The Christmas Bird Count is a citizen-science annual event hosted by the National Audubon Society and takes place in the U.S., Canada, and many countries in the Western Hemisphere. This year marks Audubon’s 120th Christmas bird count, and—depending on your local count schedule— takes place sometime between Saturday, December 14, 2019, and Sunday, January 5, 2020. On one day within this date range, volunteer birdwatchers of all types and abilities come together to count all the birds seen/heard within designated 15-mile circlar areas. If you are interested in participating, you can find out more: https://www.audubon.org/conservation/join-christmas-bird-count

For questions about the value of this project, the Audubon Society has an answer: “The data collected by CBC participants over the past century and more have become one of only two large pools of information informing ornithologists and conservation biologists how the birds of the Americas are faring over time.”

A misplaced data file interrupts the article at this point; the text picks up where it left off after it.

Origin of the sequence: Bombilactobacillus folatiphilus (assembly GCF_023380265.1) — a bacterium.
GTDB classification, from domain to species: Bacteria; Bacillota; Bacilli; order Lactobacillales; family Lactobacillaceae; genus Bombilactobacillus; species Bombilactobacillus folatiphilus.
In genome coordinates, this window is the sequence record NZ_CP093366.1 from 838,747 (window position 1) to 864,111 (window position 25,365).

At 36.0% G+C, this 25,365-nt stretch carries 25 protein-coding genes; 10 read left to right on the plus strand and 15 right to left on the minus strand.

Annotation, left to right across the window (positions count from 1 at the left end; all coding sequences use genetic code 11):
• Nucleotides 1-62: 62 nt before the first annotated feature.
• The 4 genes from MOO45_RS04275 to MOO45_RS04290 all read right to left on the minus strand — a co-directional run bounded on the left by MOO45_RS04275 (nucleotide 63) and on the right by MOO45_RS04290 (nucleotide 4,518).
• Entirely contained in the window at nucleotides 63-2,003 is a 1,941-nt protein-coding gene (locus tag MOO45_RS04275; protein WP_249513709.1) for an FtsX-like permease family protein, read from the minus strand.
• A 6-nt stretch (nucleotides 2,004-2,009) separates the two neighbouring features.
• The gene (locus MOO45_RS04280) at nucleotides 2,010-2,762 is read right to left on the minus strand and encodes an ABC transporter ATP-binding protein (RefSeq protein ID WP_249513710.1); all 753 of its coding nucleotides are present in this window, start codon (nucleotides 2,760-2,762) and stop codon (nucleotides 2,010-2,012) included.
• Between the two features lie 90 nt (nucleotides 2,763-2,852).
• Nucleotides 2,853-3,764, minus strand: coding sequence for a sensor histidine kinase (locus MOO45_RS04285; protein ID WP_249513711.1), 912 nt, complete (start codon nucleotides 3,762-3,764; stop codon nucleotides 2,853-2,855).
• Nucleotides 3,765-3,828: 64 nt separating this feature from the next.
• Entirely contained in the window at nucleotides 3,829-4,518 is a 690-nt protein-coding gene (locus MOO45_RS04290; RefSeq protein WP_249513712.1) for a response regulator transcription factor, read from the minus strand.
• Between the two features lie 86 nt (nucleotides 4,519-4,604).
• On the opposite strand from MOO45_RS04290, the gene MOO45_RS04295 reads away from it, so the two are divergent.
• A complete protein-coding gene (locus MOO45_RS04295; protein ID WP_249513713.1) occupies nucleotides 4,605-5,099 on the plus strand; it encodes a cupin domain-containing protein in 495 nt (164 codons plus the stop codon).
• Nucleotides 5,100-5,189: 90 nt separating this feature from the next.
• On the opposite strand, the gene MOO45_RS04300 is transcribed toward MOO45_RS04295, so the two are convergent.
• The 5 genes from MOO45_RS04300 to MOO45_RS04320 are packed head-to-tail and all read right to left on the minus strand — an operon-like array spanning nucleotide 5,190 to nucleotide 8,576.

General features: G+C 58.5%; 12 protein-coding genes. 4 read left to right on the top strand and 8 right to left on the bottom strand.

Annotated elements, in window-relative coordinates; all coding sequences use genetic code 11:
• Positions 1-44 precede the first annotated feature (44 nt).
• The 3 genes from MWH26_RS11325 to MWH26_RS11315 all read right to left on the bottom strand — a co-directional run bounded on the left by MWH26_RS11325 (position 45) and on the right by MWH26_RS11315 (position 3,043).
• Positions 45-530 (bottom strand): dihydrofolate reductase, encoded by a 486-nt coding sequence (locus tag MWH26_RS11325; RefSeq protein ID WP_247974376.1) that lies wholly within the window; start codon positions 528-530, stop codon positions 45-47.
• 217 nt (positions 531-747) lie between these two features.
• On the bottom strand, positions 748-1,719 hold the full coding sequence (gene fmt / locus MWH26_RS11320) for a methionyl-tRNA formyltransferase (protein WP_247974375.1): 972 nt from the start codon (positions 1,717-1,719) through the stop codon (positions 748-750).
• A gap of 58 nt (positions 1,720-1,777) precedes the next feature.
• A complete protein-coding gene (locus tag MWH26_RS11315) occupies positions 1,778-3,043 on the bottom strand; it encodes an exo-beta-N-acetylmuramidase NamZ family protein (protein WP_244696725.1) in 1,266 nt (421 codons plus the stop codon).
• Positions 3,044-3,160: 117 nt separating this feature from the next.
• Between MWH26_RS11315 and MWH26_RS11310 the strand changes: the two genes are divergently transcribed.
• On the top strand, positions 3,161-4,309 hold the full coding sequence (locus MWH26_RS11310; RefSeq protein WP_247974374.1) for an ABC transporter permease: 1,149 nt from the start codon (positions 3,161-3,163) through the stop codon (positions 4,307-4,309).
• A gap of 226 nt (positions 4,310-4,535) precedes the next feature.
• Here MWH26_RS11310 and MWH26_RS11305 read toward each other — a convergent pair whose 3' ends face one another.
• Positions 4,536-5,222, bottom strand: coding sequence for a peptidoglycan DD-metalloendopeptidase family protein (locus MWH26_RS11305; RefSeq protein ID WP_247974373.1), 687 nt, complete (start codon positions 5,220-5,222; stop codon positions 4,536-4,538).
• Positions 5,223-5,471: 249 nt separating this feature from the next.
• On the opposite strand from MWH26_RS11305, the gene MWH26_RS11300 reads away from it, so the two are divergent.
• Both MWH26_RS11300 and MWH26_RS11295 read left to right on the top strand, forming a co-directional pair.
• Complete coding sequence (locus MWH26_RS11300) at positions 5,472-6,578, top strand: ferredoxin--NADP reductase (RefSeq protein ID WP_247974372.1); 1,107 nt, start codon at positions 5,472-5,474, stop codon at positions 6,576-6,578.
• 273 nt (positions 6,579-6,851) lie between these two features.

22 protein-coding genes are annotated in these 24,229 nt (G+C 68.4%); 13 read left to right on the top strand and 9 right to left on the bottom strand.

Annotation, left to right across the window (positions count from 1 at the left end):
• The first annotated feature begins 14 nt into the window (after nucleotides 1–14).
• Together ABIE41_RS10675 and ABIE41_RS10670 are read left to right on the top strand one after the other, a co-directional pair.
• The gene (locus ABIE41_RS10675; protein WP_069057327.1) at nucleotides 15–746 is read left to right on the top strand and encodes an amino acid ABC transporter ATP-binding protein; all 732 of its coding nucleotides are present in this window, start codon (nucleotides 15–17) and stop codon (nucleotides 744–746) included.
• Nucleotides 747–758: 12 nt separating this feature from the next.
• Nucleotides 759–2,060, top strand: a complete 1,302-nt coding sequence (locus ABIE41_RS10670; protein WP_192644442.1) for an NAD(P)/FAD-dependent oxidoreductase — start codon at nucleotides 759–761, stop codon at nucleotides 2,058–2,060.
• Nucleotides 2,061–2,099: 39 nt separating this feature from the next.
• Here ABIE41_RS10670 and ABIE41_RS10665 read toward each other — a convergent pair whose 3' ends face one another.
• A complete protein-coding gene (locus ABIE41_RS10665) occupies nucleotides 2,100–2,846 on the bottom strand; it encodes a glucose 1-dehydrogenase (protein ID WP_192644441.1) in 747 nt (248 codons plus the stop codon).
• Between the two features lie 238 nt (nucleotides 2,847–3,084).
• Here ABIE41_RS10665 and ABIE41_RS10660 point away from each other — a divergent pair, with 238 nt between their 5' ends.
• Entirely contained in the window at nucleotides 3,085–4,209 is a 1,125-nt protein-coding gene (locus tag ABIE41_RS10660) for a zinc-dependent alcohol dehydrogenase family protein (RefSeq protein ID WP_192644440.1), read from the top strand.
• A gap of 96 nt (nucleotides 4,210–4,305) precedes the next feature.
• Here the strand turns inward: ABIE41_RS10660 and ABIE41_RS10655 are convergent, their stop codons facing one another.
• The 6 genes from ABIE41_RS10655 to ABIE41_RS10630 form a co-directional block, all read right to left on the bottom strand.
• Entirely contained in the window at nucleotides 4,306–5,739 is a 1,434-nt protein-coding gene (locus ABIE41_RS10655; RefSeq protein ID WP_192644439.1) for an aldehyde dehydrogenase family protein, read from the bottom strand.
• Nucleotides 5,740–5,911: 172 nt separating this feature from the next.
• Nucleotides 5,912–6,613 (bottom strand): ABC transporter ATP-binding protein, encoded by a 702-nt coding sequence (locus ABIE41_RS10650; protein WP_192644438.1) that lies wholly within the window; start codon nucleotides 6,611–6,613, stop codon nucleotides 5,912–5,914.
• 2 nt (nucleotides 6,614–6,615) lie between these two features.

In other words, through your participation, you are making a (positive) difference! It’s also a great excuse to spend a day in nature therapy.

An American robin was singing very quietly from atop a sunny perch.
Box elder seeds donning crystals of ice.
Snow icing on rocky orange cliffs.
A northern flicker “becomes one” with the snag he’s perched on.
By afternoon, most of the snow along all but the northern aspects had melted.

Even if you can’t be part of the Christmas Bird Count, it is always amazing to find a patch of nature and to listen and watch. She’s a good teacher.

What amazing things have you seen lately?

Have a great one!

Reference: https://www.audubon.org/conservation/science/christmas-bird-count